:$s%($b-=2)||die(decbin($b));       # later: if $b divides $s, print in binary and exit
\$\endgroup\$
  • \$\begingroup\$ Nice could you not reach a byte count under 100? \$\endgroup\$ – Jörg Hülsermann Mar 30 '17 at 16:37
  • 1
    \$\begingroup\$ @JörgHülsermann I could. \$\endgroup\$ – Titus Mar 31 '17 at 0:03
  • \$\begingroup\$ Heavy Thinking. I know before this that you are better. I hope you can hold the lowest byte count \$\endgroup\$ – Jörg Hülsermann Mar 31 '17 at 0:17
  • 1
    \$\begingroup\$ On N = 3, A = [1, 0, 2, 0, 2, 0, 1], this incorrectly returns 111 where the only correct result is [1, 0, 1]. \$\endgroup\$ – Anders Kaseorg Jun 2 '17 at 18:30
8
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PHP, 219 bytes

<?for(list($g,$z)=$_GET,$d=~-$l=2**$z;$d>=$l/2;max(array_diff_assoc($r,$g)?:[0])?:$o[]=$b,$d-=2)for($r=[],$b=decbin($d),$k=0;$k<count($g);$k++)for($u=$g[$k]-$r[$k],$i=0;$i<$z;$i++)$u<1?:$r[$k+$i]+=$u*$b[$i];print_r($o);

Try it online!

-4 Bytes using [$g,$z]=$_GET PHP 7.1 instead of list($g,$z)=$_GET

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  • \$\begingroup\$ It seems like it outputs both a valid ([1,0,1,0,1,0,1,0,1]) and an invalid answer ([1,0,0,0,1,0,1,1,1]) for the last test case. \$\endgroup\$ – Arnauld Mar 30 '17 at 12:30
  • \$\begingroup\$ -8 bytes: while($_GET[0])$s+=2**$i++*array_pop($_GET[0]);. -5 bytes: range(1|.5*$m=2**$_GET[1],$m,2). \$\endgroup\$ – Titus Mar 30 '17 at 13:22
  • \$\begingroup\$ @Arnauld Yes I should give as Output only the highest binarray too make this solution valid \$\endgroup\$ – Jörg Hülsermann Mar 30 '17 at 13:30
  • 2
    \$\begingroup\$ @fəˈnɛtɪk I do agree with your maths, but the challenge is about finding a pattern that can be summed exactly to A, not an equivalent arrangement. Here, we'd get [ 1,0,1,1,1,0,2,2,2,2,2,1 ]. \$\endgroup\$ – Arnauld Mar 30 '17 at 13:45
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    \$\begingroup\$ -1 byte with for($g=$_GET[0];$g;). \$\endgroup\$ – Titus Mar 30 '17 at 15:29
3
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Python, 166 bytes

def f(a,n):
 for i in range(1<<n-1,1<<n):
  b=bin(i)[2:];u,v=(int(('0{:0>%d}'%sum(a)*len(s)).format(*s))for s in[a,b])
  if u%v<1>int(str(u//v*10)[::~sum(a)]):yield b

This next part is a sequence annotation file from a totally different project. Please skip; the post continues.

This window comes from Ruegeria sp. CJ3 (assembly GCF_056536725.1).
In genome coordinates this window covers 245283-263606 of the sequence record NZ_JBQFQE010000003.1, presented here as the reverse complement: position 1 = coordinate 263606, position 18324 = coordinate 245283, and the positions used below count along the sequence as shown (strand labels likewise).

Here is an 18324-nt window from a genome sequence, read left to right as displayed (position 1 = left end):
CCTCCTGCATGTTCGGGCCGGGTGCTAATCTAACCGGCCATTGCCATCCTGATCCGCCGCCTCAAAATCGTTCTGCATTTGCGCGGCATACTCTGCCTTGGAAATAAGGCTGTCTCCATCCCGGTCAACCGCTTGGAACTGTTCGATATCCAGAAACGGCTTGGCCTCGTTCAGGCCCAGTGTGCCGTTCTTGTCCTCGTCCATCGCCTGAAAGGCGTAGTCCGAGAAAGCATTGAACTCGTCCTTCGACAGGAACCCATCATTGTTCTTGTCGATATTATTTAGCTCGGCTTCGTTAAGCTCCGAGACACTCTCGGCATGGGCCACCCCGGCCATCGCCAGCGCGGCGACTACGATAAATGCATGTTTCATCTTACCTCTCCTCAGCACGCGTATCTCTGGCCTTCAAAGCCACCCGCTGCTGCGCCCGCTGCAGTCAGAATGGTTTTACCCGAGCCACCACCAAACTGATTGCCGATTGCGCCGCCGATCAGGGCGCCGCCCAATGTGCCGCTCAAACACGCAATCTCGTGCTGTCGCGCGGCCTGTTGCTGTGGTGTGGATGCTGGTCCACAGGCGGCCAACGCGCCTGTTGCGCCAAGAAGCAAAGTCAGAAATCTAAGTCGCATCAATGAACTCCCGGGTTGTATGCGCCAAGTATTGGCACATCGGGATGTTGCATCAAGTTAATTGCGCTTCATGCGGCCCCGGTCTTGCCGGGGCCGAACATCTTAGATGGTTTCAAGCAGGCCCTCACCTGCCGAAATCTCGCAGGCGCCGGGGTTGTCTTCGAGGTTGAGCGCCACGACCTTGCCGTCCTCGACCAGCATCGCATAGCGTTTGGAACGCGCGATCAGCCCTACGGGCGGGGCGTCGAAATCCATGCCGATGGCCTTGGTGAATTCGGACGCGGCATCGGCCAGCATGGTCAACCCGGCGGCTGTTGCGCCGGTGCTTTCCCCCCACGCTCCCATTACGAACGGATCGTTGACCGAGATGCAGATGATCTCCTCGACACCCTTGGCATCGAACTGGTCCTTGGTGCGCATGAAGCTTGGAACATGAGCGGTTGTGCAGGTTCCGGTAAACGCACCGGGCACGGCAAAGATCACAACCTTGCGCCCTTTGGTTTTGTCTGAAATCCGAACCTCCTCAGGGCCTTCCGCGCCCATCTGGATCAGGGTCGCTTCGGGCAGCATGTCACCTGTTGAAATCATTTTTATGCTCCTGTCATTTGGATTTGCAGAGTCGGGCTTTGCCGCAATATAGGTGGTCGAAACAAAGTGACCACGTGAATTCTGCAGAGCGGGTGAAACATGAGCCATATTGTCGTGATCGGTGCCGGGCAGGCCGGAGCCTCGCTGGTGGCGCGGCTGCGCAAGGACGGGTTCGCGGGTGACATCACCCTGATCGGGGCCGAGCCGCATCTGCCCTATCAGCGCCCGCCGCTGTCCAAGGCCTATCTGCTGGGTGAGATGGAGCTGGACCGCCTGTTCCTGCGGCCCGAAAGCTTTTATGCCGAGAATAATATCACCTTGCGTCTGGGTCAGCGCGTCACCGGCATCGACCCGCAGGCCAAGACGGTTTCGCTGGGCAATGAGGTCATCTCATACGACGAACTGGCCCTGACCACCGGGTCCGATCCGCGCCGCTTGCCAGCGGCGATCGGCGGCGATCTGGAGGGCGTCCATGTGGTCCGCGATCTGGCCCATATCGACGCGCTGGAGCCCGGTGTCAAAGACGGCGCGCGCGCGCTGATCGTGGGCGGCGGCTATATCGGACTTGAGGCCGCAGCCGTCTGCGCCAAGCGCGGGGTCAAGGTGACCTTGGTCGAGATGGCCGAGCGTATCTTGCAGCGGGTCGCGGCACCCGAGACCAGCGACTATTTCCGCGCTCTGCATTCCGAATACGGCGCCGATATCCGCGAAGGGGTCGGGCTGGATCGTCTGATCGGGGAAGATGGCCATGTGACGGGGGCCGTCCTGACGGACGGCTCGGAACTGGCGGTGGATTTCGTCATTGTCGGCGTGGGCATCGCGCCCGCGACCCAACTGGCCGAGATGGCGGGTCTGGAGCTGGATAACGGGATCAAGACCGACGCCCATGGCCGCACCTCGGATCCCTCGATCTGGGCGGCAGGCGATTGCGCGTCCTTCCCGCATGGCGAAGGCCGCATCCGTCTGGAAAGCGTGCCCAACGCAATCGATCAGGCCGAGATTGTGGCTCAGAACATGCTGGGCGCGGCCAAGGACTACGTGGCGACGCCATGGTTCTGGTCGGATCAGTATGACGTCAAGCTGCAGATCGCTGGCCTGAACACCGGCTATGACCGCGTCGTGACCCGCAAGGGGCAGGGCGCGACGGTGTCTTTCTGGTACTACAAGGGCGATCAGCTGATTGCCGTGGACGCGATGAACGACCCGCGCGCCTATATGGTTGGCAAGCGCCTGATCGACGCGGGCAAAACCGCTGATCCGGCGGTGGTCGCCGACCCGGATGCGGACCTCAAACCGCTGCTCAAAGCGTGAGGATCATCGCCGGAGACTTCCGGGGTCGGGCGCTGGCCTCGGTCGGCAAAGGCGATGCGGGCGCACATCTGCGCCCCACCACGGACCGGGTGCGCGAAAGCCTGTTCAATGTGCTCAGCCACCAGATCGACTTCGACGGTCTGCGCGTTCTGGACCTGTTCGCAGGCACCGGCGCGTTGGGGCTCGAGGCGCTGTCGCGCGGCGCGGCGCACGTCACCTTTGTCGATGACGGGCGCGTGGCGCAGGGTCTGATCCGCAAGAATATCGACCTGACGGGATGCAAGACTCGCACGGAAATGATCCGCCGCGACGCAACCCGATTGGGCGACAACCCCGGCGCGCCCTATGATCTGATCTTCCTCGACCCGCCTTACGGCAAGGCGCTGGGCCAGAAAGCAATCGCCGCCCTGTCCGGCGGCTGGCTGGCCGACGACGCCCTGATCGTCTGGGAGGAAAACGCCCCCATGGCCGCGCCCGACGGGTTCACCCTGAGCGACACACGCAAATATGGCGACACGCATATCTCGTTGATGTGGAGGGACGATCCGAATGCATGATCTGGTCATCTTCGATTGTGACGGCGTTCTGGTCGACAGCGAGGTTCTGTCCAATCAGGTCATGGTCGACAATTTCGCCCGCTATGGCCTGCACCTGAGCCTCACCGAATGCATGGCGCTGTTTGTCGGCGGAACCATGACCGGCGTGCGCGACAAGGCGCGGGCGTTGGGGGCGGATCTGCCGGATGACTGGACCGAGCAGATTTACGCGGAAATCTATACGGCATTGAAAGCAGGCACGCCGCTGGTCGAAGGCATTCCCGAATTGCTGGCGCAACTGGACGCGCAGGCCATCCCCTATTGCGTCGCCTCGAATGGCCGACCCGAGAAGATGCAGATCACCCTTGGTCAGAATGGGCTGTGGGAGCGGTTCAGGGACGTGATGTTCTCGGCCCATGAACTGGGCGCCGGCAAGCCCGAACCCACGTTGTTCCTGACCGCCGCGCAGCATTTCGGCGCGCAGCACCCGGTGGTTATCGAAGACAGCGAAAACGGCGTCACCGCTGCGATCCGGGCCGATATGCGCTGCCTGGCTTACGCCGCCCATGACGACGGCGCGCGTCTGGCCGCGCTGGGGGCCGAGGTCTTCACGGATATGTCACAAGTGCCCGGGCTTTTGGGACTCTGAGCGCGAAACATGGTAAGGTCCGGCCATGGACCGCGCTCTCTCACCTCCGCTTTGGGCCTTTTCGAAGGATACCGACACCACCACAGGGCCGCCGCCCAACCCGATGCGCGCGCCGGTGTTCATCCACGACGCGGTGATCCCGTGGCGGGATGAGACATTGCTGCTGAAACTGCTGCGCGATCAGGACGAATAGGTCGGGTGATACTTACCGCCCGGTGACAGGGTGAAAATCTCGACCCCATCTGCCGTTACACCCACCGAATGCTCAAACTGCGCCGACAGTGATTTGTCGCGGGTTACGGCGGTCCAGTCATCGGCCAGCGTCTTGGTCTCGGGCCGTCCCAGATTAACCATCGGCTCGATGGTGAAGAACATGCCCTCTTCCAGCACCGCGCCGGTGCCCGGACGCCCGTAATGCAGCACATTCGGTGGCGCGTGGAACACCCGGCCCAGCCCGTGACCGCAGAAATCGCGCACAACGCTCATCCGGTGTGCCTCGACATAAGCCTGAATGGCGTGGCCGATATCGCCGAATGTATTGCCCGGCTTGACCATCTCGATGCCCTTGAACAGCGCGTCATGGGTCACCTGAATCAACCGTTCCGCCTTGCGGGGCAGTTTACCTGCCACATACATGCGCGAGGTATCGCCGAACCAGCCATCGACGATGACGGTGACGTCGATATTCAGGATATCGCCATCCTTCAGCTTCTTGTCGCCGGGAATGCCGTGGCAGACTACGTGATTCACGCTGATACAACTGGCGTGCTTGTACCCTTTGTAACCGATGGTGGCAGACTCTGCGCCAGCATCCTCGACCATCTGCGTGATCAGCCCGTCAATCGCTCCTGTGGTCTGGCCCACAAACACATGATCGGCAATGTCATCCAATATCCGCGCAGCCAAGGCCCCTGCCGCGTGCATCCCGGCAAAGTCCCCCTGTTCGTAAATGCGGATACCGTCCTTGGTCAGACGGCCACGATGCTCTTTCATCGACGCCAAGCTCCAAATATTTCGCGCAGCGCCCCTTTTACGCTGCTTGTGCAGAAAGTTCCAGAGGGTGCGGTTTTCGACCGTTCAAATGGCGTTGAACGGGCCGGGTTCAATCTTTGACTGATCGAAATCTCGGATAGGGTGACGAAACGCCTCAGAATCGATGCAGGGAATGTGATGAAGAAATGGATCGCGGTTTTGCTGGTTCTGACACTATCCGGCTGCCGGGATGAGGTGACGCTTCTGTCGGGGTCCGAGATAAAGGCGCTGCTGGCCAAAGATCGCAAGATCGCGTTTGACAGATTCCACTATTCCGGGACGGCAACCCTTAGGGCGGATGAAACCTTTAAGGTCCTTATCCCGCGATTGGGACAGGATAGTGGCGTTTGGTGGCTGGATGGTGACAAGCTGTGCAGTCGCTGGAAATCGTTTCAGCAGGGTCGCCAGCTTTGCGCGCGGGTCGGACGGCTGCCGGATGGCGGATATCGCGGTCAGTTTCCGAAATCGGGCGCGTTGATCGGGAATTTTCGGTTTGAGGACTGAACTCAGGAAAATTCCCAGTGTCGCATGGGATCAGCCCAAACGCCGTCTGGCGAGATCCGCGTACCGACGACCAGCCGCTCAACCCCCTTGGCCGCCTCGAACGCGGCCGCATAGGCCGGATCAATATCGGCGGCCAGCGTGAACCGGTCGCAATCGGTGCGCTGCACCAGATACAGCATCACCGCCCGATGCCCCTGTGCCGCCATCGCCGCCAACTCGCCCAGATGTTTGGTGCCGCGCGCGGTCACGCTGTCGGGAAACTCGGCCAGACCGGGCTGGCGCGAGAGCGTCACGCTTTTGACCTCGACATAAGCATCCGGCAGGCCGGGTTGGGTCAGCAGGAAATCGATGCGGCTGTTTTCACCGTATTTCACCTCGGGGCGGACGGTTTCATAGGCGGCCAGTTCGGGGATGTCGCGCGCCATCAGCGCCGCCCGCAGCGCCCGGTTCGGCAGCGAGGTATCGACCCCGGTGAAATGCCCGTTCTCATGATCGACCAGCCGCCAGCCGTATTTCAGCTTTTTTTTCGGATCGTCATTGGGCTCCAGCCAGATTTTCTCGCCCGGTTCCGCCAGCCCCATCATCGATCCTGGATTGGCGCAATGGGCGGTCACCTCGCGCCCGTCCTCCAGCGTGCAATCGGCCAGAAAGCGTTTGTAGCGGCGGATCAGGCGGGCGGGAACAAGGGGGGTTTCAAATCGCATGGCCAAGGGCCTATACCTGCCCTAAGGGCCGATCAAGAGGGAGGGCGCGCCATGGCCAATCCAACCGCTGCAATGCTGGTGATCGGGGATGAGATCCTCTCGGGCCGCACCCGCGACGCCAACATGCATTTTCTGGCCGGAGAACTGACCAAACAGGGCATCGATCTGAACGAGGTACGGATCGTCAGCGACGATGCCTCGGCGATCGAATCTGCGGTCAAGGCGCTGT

Try it online!

How it works

Consider A and B as the digits of base k numbers u and v. For example (we’ll use k = 1000 for illustration):

A = [1, 2, 1, 3, 2, 1, 2]
B = [1, 0, 0, 1]
u = 1 002 001 003 002 001 002
v = 1 000 000 001

As many of the other answerers noticed, if B is a valid answer, then u is divisible by v. In this case,

u = 1 002 001 002 ⋅ v

This quotient, translated back to the array [1, 2, 1, 2], tells us exactly how many copies of B we need shifted to each position.

  [1, 0, 0, 1]
+    [1, 0, 0, 1]
+    [1, 0, 0, 1]
+       [1, 0, 0, 1]
+          [1, 0, 0, 1]
+          [1, 0, 0, 1]
-----------------------
  [1, 2, 1, 3, 2, 1, 2]

(Why? Because that is exactly how long multiplication works in base k.)

What the other answerers failed to notice is that the above condition is not sufficient. For example:

A = [1, 2, 1, 3, 2, 1, 2]
B = [1, 1, 1, 1]
u = 1 002 001 003 002 001 002
v = 1 001 001 001
u = 1 000 999 002 ⋅ v

Mathematically speaking, we can still translate that quotient back to the array [1, 1, −1, 2], which works fine if we’re allowed to use negative copies of B:

  [1, 1, 1, 1]
+    [1, 1, 1, 1]
−       [1, 1, 1, 1]
+          [1, 1, 1, 1]
+          [1, 1, 1, 1]
-----------------------
  [1, 2, 1, 3, 2, 1, 2]

but of course the challenge does not permit negative copies. So we need an additional check.

Toward that end, we select a base k = 10e where k > 10 ⋅ sum(A), and check that none of the base k digits overflow into the next base k digit when we multiply the quotient by ten. That is, every eth base ten digit, starting at the end, in the base ten representation of the quotient times ten, must be 0. This guarantees that the quotient translates back to an array with nonnegative elements.

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  • 1
    \$\begingroup\$ I love your trick of using a large power of 10 as the base to make the base conversion easier. \$\endgroup\$ – Neil Jun 4 '17 at 20:38
2
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PHP, 213 Bytes

Same way a little bit golfed

<?for($b=2**~-$l=$_GET[1];$b<2**$l;array_filter($t[$b++])?:$d[]=$o)for($g=count($t[$b]=$_GET[$i=0]);min($t[$b])>-1&$i<=$g-$l;$i++)for($e=$t[$b][$i],$k=0,$o=decbin($b);$k<$l;)$t[$b][$k+$i]-=$o[$k++]*$e;print_r($d);

Try it online!

PHP, 344 Bytes first working

After my first answer I have decide to make a longer try that give back all valid solutions.

<?foreach(range(2**($l=$_GET[1])-1,2**($l-1))as$b){$t[$b]=($g=$_GET[0]);for($i=0;$t[$b]&&$i<=count($g)-$l;$i++){$e=reset($y=array_slice($t[$b],$i,$l));foreach(str_split(decbin($b))as$k=>$v)$t[$b][$k+$i]=$y[$k]-$e*$v;if(min($t[$b])<0)unset($t[$b]);}}foreach($t as$k=>$v)if(max($v)>0)unset($t[$k]);echo join(",",array_map(decbin,array_keys($t)));